The maid was sent to fetch the medicine. In accordance with my wife’s imperative instructions, the wretched girl not only ran the whole way there, but also the whole way back. It is now a quarter to four. Fifteen minutes still to go. Then, quite suddenly, just about that time, I began to feel sick. It came on with a quite extraordinary suddenness. All totally unexpected. My wife had poured the medicine into a teacup and placed it in front of me, but as soon as I tried to lift the teacup, some keck-keck thing stormed up from within the stomach. I am compelled to put the teacup down. ‘Drink it up quickly’ urges my wife. Yes, indeed, I must drink it quickly and go out quickly. Mustering all my courage to imbibe the potion I bring the teacup to my lips, when again that insuppressible keck-keck thing prevents my drinking it. While this process of raising the cup and putting it down is being several times repeated, the minutes crept on until the wall clock in the living room struck four o’clock.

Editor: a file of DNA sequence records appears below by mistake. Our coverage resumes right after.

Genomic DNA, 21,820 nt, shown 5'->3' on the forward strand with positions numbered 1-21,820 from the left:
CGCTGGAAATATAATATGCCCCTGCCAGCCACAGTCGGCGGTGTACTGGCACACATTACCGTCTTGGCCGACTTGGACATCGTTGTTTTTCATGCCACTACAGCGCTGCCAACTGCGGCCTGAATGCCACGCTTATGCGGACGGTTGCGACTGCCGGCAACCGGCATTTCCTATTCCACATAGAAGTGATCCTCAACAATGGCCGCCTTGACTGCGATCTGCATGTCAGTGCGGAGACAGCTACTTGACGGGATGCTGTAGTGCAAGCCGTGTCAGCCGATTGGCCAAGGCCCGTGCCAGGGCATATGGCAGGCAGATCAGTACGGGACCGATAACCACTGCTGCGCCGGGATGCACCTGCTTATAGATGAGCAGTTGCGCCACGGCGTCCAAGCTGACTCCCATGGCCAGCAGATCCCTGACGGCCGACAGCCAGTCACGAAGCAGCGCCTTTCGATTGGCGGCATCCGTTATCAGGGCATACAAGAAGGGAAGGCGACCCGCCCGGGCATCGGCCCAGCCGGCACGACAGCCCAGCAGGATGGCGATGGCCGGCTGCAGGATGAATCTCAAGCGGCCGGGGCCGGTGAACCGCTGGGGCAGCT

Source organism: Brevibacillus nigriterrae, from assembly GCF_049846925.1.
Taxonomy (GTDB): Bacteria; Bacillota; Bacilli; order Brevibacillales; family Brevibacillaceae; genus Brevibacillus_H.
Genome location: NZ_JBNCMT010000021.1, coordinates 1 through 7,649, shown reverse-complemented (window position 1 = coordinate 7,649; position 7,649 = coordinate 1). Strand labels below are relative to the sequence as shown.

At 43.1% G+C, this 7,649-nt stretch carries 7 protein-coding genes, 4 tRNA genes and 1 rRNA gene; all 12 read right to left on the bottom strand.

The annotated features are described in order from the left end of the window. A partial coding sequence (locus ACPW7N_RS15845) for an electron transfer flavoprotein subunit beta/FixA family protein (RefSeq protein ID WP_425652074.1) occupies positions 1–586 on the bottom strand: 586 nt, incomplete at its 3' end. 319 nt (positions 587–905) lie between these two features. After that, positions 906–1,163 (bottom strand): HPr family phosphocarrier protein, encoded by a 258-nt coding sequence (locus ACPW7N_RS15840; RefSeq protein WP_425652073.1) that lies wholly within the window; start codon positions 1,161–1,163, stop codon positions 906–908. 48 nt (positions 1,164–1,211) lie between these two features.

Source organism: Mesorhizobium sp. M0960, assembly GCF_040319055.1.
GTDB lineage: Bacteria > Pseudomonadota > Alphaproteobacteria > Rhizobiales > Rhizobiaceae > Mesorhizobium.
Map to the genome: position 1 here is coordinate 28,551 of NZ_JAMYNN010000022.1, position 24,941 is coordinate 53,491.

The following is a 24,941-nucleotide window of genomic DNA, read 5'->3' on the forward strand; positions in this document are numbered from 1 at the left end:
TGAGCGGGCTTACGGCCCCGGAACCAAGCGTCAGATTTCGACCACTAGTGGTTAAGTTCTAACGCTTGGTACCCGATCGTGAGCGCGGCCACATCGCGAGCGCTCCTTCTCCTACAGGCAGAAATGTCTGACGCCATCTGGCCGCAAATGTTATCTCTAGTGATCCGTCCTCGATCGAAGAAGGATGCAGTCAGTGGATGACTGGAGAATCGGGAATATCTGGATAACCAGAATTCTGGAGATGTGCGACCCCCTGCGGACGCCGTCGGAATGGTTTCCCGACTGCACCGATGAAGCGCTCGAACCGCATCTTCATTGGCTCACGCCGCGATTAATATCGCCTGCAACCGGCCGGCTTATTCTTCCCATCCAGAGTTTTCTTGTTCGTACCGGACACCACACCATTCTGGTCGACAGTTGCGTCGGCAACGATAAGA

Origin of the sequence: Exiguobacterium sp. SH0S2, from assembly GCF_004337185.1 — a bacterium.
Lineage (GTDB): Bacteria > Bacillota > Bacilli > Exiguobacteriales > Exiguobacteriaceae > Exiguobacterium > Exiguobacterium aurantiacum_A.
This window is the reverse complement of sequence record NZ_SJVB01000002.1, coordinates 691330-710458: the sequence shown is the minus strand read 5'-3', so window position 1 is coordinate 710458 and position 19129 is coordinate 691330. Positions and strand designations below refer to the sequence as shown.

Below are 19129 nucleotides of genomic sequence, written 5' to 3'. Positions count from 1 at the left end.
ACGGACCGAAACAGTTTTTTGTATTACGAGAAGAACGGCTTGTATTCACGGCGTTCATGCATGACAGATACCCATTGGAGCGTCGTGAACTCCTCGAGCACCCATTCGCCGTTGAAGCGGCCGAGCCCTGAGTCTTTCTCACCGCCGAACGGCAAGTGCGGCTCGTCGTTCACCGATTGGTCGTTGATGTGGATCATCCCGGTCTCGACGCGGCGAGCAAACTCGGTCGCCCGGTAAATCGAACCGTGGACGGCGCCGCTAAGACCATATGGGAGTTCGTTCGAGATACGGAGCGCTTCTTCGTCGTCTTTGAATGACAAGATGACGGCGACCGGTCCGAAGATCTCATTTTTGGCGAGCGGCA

Ting-ting-ting-ting. Four o’clock it is. I can no longer dilly-dally and I raise the teacup once again. D’you know, it really was most strange. I’d say that it was certainly the uncanniest thing I’ve ever experienced. At the fourth stroke my sickliness just vanished, and I was able to take the medicine without any trouble at all. And, by about ten past four—here I must add that I now realized for the first time how truly skilled a physician we have in Dr. Amaki—the shivering of my back and the giddiness in my head both disappeared like a dream. Up to that point I had expected that I was bound to be laid up for days, but to my great pleasure the illness proved to have been completely cured.”
“And did you two then go out to the theatre?” asks Waverhouse with the puzzled expression of one who cannot see the point of a story.
“We certainly both wanted to go, but since it had been my wife’s reiterated view that there was no hope of getting in after four o’clock, what could we do? We didn’t go. If only Amaki had arrived fifteen minutes earlier, I could have kept my promise and my wife would have been satisfied. Just that fifteen minute difference. I was indeed distressed. Even now, when I think how narrow the margin was, I am again distressed.”